Companies can also use this initiative as a way to connect broadly with potential DOD end users and customers — or to go after other contracting instruments, such as the Other Transaction authority for prototype projects or Small Business Innovation Research awards. 

The scope of NSIN Propel technologies, according to Desjardins, are largely driven by the defense mission partners who sponsor each unique cohort.

“The intent is to align emerging technologies with [those partners’] programs, so their value can be tested and validated in simulated operational environments,” she added.


Through Propel Hawaii — NSIN’s newest accelerator in its program — select U.S.-based startups will deliver and mature next-generation national security applications to support Navy forces in the Pacific and surrounding areas.

With China considered the U.S. military’s top threat, the Indo-Pacific region remains the priority theater for the Navy and other services.

In the new program’s announcement, NSIN officials spotlight specific priority areas in this effort, which are associated with autonomous systems, contested logistics, disaster and humanitarian response and advanced orbital communications. Among technologies the network explicitly requests from interested startups are ones that can detect objects or map terrain using novel artificial intelligence and machine learning on the edge, enable operations in austere environments, are powered by 5G connectivity — and others.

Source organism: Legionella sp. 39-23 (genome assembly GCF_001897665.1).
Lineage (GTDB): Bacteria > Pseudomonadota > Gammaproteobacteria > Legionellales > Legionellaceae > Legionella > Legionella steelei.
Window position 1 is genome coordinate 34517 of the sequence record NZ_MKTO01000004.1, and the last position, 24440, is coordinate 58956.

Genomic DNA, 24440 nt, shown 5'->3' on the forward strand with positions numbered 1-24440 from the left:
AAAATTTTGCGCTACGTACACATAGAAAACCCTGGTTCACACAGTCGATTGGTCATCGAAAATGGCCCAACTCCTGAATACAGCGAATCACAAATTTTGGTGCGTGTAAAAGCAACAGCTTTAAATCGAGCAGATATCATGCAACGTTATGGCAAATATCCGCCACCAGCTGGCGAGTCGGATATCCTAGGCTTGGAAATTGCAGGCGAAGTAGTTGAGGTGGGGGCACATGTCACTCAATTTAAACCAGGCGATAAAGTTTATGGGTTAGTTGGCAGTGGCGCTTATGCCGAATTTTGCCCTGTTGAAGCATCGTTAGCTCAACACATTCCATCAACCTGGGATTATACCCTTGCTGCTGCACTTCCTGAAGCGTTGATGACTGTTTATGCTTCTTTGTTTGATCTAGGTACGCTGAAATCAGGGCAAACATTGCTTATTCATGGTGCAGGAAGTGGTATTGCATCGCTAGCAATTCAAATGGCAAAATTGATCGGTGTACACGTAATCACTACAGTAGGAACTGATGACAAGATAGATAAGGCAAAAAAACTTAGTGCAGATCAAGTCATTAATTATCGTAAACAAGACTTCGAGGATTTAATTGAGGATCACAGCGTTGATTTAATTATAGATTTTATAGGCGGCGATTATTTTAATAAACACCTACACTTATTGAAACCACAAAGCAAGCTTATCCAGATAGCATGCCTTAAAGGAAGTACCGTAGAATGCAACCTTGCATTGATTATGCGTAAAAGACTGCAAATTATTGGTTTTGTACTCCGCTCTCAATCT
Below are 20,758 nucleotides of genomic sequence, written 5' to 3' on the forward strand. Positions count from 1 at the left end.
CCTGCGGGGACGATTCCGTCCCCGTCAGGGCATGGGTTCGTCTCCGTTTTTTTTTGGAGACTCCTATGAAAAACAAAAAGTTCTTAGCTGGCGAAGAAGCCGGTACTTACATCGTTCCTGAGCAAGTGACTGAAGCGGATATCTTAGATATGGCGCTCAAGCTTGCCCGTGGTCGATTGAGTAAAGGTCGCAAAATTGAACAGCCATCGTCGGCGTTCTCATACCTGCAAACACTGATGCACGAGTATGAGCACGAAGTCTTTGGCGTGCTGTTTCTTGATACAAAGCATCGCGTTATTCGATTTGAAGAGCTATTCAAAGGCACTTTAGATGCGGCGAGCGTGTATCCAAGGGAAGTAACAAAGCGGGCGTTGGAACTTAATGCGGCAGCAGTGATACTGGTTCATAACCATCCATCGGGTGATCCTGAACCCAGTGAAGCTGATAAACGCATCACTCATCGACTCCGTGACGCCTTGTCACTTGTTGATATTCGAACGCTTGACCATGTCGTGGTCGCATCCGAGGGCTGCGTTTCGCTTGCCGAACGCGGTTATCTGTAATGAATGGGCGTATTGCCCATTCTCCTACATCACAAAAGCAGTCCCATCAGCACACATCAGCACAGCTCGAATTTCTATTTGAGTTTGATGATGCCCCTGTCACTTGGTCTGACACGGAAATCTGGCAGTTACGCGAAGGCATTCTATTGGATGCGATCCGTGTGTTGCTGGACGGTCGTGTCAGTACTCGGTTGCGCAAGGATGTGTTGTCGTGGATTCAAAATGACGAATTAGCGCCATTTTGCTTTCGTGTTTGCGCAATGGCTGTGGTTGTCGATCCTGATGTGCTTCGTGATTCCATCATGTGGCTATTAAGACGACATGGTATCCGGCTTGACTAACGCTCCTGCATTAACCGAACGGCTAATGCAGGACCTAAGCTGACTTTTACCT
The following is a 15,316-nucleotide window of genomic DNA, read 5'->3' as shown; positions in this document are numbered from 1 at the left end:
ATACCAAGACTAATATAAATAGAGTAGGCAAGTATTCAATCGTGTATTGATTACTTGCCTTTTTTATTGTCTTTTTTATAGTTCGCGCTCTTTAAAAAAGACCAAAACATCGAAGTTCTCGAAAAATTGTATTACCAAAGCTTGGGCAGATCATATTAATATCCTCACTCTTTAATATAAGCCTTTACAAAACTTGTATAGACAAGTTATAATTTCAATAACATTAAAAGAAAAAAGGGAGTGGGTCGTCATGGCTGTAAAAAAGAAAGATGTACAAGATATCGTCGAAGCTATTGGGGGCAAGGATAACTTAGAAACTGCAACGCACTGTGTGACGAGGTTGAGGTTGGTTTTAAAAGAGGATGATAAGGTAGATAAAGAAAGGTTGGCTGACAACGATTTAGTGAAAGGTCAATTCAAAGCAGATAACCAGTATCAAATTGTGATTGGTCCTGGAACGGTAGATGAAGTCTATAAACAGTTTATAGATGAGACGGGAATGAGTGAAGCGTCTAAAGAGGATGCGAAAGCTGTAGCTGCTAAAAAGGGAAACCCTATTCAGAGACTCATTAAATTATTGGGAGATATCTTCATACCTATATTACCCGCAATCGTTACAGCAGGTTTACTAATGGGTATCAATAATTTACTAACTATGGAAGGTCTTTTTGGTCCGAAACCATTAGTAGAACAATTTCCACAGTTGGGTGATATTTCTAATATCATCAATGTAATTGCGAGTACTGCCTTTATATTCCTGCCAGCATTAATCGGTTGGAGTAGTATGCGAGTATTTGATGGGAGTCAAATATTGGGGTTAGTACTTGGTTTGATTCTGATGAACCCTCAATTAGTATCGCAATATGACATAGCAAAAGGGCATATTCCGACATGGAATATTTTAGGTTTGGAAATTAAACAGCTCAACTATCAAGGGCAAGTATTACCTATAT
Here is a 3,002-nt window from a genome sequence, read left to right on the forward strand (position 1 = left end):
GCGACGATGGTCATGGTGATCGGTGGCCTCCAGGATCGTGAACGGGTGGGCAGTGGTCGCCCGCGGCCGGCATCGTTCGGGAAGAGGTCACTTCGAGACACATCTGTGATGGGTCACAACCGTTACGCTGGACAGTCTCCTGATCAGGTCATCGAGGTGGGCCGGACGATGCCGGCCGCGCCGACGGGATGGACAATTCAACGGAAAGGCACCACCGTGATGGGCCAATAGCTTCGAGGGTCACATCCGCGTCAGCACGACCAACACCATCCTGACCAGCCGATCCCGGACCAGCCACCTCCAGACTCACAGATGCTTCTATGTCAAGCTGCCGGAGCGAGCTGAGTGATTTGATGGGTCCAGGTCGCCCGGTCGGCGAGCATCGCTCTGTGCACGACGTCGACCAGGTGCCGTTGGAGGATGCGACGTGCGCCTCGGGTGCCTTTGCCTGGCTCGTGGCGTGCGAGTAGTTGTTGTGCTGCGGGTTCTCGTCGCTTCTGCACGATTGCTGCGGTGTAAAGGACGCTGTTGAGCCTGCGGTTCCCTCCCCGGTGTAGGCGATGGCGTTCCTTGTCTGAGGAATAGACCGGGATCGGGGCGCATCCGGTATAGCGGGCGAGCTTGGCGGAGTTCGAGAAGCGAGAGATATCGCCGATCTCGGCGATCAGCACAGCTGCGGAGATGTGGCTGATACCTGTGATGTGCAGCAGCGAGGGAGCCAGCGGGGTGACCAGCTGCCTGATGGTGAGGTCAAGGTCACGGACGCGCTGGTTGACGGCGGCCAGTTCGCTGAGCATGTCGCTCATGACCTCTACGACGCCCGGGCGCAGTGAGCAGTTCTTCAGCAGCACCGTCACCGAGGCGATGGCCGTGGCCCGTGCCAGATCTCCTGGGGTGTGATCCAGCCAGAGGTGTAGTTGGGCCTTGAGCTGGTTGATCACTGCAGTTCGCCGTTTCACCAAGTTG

“The Hawaii Propel conversations began last year between science and technology advisors within PACFLT [Pacific Fleet] and NSIN personnel. It was identified that the Navy was looking for novel commercial technologies that could be leveraged to solve problems centered around contested communications in support of [humanitarian assistance and disaster relief] operations,” Desjardins said. “Since those initial conversations, those technology needs have evolved into a series of focus areas that will help enable PACFLT to field novel capabilities in its respective areas of responsibility.”

There is no cost to companies tapped to participate in this program. 


The accelerator’s culminating event in May — Demo Day — will be held in Hawaii. Companies will receive a travel stipend from the network to attend.

“Innovation is at the heart of NSIN Propel Hawaii,” Desjardins told DefenseScoop. “By supporting cohort companies as they develop and scale new, innovative technologies, the accelerator enables the Navy to remain at the forefront and maintain its competitive advantage on critical initiatives, particularly in the realms of autonomous systems, sensors, or communication networks.”

Brandi Vincent

Written by Brandi Vincent

Brandi Vincent is DefenseScoop's Pentagon correspondent. She reports on emerging and disruptive technologies, and associated policies, impacting the Defense Department and its personnel. Prior to joining Scoop News Group, Brandi produced a long-form documentary and worked as a journalist at Nextgov, Snapchat and NBC Network. She was named a 2021 Paul Miller Washington Fellow by the National Press Foundation and was awarded SIIA’s 2020 Jesse H. Neal Award for Best News Coverage. Brandi grew up in Louisiana and received a master’s degree in journalism from the University of Maryland.